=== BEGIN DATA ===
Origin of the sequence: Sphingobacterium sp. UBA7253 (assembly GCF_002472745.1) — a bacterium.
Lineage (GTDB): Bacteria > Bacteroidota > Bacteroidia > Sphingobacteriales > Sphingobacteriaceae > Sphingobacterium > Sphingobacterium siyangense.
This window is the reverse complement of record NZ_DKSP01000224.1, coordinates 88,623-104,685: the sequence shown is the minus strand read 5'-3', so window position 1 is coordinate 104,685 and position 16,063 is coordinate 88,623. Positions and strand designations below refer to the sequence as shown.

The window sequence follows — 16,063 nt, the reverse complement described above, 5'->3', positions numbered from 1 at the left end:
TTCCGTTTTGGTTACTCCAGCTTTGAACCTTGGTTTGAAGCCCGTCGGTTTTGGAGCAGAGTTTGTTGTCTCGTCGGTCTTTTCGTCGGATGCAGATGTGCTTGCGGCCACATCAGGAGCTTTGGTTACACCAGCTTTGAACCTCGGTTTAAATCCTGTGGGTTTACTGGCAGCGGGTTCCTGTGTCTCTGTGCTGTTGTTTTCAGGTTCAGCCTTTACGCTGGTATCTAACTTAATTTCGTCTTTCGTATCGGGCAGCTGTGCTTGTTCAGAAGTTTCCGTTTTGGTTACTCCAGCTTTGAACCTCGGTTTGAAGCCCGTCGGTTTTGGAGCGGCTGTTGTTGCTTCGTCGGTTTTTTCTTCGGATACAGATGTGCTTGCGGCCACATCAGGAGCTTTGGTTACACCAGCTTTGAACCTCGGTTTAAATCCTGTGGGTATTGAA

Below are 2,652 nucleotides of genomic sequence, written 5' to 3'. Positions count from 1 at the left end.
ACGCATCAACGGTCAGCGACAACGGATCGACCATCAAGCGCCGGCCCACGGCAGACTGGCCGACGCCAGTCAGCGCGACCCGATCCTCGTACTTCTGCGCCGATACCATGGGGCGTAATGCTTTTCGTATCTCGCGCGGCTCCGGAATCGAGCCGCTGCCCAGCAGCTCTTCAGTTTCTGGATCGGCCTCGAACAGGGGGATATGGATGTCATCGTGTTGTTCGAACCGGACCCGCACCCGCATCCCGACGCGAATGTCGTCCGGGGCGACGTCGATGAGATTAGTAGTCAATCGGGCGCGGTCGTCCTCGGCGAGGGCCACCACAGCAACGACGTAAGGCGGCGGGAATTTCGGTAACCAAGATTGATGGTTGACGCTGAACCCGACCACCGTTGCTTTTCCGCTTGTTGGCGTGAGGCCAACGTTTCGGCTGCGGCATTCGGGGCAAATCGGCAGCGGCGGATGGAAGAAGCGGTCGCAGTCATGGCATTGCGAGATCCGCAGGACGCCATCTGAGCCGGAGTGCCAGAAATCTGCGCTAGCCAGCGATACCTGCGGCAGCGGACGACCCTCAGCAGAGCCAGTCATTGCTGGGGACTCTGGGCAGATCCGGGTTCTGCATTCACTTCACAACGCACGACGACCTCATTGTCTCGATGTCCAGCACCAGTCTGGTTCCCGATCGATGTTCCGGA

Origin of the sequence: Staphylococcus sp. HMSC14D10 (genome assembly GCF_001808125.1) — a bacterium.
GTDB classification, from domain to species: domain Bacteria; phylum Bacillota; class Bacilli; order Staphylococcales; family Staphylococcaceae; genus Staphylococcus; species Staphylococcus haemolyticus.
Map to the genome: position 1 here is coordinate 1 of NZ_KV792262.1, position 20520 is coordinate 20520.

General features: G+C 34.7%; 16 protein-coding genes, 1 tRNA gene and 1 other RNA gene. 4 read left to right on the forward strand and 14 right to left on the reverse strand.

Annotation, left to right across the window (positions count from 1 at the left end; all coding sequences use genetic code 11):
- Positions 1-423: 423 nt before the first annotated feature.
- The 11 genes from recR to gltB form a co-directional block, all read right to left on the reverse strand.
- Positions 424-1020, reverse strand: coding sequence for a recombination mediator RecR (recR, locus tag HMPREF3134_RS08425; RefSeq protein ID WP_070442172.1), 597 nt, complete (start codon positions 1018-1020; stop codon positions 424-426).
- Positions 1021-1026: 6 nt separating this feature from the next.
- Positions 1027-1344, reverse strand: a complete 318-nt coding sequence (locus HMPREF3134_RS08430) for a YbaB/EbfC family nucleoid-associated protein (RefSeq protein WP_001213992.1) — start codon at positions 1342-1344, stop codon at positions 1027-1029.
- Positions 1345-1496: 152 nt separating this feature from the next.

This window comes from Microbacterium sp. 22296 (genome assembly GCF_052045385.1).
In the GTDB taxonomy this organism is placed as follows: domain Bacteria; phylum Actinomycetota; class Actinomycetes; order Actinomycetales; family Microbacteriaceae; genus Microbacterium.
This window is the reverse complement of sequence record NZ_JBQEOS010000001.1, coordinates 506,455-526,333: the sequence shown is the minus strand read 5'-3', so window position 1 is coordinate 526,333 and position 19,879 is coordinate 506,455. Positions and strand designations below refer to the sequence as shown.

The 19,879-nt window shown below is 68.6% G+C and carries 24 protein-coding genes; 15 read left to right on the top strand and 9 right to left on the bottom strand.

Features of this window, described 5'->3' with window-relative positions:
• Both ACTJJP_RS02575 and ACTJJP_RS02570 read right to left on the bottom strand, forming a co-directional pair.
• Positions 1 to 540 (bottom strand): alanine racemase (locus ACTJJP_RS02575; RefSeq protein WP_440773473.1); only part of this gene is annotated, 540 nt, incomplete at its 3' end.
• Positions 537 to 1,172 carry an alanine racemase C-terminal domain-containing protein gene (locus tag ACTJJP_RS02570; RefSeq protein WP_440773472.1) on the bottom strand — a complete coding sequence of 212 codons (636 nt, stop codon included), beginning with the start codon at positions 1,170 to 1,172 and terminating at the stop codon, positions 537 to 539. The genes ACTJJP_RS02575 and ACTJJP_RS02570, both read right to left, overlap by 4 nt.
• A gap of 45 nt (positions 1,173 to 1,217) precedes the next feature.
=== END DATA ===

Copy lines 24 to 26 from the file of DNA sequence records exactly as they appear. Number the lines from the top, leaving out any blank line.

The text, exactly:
• Both ACTJJP_RS02575 and ACTJJP_RS02570 read right to left on the bottom strand, forming a co-directional pair.
• Positions 1 to 540 (bottom strand): alanine racemase (locus ACTJJP_RS02575; RefSeq protein WP_440773473.1); only part of this gene is annotated, 540 nt, incomplete at its 3' end.
• Positions 537 to 1,172 carry an alanine racemase C-terminal domain-containing protein gene (locus tag ACTJJP_RS02570; RefSeq protein WP_440773472.1) on the bottom strand — a complete coding sequence of 212 codons (636 nt, stop codon included), beginning with the start codon at positions 1,170 to 1,172 and terminating at the stop codon, positions 537 to 539. The genes ACTJJP_RS02575 and ACTJJP_RS02570, both read right to left, overlap by 4 nt.